ADOLESCENCE AND WORKING ( DO NOTUSE ANY OUTSIDE RESOURCES use the ones I included
What are the pros and cons of high school students’ holding jobs? Would you encourage a teenager who did not have to get a job to wait or, by all means, to get a part-time job now?
The majority of high school students are members of the workforce, and “having a job” currently has more status than athletics or academics. In fact, some educators are worried about the number of students who do not have school as an important priority; they find that these students have had to cut back on homework assignments because their long working hours keep them from completing the school work at more than a poor level.
Many people feel that teenagers should go to work in order to increase the family income. Interestingly, more middle class teenagers than low-class teenagers are working. More part-time jobs are available in the affluent suburbs, and poor teenagers have more difficulty arranging transportation to work.
Some individuals maintain that teenagers should work because working teaches responsibility, reliability, teamwork, and the value of the dollar. Others disagree and believe that work disrupts the students’ planning for future careers by encouraging them to devalue school learning. Because many working teenagers do not need money, they may learn “premature affluence” rather than the dollar’s valuethey learn about spending and immediate gratification rather than economy. Some experts even believe the availability of money and the stress that arises from having a job contribute to the high rate of alcohol and drug use among teenagers.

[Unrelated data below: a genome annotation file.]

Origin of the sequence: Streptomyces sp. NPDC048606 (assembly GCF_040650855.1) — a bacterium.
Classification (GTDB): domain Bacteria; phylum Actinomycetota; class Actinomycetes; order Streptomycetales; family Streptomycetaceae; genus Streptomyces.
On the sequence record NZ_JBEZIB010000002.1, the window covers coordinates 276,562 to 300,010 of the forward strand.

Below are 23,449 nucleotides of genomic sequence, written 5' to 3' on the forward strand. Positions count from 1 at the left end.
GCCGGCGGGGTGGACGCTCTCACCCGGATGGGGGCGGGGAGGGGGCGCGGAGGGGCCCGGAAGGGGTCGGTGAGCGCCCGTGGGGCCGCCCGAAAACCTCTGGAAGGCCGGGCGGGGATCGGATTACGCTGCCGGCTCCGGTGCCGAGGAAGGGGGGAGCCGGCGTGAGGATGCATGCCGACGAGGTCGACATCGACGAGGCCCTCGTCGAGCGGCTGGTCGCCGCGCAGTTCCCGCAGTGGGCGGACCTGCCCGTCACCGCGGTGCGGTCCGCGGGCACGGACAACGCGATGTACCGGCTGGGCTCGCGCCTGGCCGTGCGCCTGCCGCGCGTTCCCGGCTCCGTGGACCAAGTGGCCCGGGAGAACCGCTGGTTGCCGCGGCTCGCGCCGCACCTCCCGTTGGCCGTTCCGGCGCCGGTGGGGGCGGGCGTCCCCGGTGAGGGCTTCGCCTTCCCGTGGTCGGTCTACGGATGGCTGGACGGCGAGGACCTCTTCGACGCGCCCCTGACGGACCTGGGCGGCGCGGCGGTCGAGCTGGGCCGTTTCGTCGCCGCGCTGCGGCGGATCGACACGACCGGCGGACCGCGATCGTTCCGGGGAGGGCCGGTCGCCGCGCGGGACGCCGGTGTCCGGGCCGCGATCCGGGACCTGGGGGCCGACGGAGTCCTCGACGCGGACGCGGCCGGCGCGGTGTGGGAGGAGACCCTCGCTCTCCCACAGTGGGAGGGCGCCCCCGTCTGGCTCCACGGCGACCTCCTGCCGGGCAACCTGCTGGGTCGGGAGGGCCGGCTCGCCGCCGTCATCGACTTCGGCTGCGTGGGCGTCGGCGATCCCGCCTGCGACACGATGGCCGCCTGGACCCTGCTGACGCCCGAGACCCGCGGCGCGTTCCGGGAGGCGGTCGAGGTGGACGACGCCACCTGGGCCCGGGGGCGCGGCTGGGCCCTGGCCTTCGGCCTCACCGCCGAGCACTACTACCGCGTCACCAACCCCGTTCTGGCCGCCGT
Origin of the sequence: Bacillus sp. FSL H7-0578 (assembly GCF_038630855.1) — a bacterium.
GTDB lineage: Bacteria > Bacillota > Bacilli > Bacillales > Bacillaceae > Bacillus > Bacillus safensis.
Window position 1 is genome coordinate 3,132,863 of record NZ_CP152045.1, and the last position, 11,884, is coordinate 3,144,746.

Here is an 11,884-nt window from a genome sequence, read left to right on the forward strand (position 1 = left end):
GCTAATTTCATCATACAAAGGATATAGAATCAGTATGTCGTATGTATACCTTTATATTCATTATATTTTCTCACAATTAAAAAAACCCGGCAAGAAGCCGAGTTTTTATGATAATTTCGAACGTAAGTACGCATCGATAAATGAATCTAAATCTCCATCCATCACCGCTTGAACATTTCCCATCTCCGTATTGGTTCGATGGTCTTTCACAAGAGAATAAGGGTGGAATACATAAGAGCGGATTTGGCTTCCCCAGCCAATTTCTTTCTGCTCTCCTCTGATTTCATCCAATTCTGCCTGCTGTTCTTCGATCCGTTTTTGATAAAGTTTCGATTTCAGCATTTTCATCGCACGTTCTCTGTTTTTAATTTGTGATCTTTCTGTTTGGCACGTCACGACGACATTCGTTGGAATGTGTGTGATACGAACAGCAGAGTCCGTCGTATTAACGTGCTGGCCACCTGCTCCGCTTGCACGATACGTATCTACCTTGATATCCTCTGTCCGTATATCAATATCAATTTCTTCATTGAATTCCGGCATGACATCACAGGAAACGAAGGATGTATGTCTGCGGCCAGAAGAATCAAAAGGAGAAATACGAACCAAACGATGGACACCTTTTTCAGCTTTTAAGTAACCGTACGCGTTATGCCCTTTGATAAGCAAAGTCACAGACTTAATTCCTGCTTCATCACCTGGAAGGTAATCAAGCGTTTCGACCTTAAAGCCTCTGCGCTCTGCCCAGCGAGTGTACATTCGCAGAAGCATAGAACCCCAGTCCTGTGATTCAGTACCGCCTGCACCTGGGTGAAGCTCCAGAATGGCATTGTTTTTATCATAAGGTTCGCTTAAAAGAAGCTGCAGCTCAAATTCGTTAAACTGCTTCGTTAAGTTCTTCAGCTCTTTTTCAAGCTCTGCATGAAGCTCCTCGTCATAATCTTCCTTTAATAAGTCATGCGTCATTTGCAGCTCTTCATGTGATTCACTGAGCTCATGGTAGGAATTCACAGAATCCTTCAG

One definable position would be to suggest that work is a positive growth experience as long as the teenager keeps his or her work hours down to a reasonable level, such as 12 hours during the week and 6 more hours during the weekend. The state of Florida has officially taken an “all things in moderation” approach by passing in 1986 a law that limits high school students to 30 hours of work a week. What do you think?